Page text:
“The body should be triangular, the mind circular. The triangle represents the generation of energy and is the most stable physical posture. The circle symbolizes serenity and perfection, the source of unlimited techniques. The square stands for solidity, the basis of applied control.” O’Sensei
Aikido is a Japanese martial art developed by Morihei Ueshiba (1883-1969) as a synthesis of his martial studies, philosophy, and spiritual beliefs. Aikido broke from and transcended the martial lineages of the past towards a higher ideal; one in which true Budo is the protection and perseverance of life rather than that of destruction and war. In this sense we may consider it to be a modern, sophisticated evolution of older Japanese schools of Jiujutsu and Swordsmanship. Its martial expression includes technique and principals derived from thousands of years of martial heritage forged in battle, yet its roots reach deeply into the rich and profound spiritual landscape that pervades Japanese culture and language. Aikido may be translated as “the way to harmonize with the energy of the universe.” It is considered a martial way, or path (Do) in that by its pursuit we aim to cultivate our complete self, as well as our martial ability with the goal of powerful self-realization. The depth and profound nature of its dedicated pursuit is expressed through personal development on myriad levels. It is complex, subtle, powerful, and all-encompassing. The physical movement of Aikido is the embodiment of natural principles, of universal law, and the process of nature. Rather than meeting force with conflict, we harmonize with the energy of the movement in order to redirect and neutralize the attack. From a physical standpoint an Aikido practitioner employs the precise use of leverage, inertia, gravity, and the action of centrifugal and centripetal forces, yet ultimately, it is the energy of the attack itself that disables the attacker. This however, is merely the physical manifestation of a basic universal principal of harmony. To attack is to create an imbalance in energy. The way of aiki is to stand deeply present in the moment to facilitate a return to the natural balance of order as a result of your movement, your connection with the attacker, and your harmonization with the unbalanced energy that is thrust upon you.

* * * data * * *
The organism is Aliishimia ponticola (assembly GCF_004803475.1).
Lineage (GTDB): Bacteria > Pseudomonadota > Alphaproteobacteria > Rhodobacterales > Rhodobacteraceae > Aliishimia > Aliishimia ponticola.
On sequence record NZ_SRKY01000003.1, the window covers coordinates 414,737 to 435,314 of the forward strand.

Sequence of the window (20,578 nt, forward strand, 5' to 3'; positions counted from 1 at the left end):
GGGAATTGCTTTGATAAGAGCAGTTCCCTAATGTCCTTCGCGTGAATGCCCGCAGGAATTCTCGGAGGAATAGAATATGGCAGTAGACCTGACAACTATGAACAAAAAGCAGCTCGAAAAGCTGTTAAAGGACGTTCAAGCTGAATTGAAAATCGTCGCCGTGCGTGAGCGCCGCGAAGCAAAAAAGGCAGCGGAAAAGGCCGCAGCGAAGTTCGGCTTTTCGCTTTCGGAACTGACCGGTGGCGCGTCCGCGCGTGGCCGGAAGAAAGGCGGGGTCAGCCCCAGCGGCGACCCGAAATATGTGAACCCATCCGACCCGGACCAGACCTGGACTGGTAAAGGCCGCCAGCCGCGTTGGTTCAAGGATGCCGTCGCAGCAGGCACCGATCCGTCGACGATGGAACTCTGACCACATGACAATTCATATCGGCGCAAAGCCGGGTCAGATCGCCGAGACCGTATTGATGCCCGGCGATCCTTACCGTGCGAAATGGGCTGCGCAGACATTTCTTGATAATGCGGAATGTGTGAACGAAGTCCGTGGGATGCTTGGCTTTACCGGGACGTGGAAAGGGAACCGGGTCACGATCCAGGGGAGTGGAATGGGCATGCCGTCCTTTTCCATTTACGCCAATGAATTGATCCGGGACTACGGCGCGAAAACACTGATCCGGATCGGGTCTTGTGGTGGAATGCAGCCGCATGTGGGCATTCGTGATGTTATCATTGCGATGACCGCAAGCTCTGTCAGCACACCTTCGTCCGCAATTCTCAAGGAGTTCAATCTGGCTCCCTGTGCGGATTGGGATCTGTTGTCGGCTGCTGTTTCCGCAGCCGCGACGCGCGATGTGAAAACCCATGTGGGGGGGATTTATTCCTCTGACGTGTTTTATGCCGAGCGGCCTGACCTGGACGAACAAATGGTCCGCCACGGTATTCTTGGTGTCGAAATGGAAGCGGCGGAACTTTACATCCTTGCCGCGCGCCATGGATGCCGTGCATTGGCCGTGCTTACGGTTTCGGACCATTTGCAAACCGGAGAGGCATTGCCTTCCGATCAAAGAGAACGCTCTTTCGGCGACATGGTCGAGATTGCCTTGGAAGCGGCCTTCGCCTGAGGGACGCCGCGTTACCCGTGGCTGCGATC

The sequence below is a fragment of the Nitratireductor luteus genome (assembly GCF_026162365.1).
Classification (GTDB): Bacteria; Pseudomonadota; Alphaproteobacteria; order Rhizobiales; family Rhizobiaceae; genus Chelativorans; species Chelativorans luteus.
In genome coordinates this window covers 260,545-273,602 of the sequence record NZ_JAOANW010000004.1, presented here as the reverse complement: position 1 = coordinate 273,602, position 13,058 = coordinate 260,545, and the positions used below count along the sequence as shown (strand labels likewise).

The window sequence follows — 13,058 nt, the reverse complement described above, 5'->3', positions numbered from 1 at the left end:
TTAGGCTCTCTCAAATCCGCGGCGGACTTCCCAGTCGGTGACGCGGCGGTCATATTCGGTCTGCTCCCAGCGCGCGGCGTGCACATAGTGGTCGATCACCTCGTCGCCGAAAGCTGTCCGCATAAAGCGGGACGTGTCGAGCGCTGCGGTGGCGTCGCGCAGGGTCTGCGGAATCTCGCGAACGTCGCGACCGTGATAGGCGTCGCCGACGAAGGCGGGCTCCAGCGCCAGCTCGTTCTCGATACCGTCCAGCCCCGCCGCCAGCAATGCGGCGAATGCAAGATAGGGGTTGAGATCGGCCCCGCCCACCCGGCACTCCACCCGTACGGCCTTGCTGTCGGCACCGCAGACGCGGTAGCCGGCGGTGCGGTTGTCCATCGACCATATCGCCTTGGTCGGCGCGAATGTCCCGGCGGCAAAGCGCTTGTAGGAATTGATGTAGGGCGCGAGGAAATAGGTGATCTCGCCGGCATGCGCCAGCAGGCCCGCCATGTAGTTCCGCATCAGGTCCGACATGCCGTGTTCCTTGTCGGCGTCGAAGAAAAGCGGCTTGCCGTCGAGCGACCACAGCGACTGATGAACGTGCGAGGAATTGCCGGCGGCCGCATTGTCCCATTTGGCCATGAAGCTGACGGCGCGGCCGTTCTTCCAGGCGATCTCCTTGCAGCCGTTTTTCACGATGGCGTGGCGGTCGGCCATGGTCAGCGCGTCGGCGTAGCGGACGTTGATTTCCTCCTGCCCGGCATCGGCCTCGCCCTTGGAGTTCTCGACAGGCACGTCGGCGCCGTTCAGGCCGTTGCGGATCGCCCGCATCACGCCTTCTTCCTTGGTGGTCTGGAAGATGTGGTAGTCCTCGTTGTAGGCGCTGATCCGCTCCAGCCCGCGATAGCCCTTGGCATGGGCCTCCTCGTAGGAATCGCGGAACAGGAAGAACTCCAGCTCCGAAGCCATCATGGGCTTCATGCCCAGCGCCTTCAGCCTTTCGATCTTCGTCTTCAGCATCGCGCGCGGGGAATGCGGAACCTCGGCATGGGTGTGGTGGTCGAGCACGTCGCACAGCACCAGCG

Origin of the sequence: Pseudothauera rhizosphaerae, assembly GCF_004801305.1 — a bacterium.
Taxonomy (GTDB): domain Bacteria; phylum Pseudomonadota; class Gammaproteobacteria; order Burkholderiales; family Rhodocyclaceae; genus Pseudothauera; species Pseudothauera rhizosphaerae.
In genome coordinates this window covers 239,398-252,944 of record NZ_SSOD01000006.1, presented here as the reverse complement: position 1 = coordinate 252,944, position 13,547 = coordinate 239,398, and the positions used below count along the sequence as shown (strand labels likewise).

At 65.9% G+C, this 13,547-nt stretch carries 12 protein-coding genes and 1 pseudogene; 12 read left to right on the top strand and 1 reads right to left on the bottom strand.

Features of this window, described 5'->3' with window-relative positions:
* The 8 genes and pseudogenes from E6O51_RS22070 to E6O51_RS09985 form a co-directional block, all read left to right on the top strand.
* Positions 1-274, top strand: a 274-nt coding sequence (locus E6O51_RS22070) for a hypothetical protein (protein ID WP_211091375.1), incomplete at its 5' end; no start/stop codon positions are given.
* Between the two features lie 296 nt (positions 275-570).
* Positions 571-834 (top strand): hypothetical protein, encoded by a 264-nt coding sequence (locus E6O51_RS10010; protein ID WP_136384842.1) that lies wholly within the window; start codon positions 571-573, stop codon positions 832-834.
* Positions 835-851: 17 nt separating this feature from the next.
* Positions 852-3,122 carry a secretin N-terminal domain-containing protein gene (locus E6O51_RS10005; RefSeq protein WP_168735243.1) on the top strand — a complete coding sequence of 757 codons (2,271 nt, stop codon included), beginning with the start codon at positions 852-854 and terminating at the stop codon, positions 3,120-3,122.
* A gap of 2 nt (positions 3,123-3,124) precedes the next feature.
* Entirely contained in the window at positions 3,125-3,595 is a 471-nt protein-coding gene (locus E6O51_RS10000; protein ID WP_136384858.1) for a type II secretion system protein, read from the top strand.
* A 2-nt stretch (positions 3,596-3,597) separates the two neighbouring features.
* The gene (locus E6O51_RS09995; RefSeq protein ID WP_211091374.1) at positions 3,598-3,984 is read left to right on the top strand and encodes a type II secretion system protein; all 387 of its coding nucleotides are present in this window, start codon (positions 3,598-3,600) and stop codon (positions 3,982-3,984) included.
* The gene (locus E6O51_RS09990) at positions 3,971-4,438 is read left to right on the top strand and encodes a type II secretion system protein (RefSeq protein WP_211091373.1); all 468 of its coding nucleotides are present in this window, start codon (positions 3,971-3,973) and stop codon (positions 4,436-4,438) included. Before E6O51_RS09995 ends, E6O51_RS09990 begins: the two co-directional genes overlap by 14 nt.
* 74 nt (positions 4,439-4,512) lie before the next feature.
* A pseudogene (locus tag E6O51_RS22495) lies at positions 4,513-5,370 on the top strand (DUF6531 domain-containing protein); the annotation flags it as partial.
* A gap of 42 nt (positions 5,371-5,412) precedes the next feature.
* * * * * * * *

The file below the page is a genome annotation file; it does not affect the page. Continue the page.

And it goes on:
Fudoshin Dojo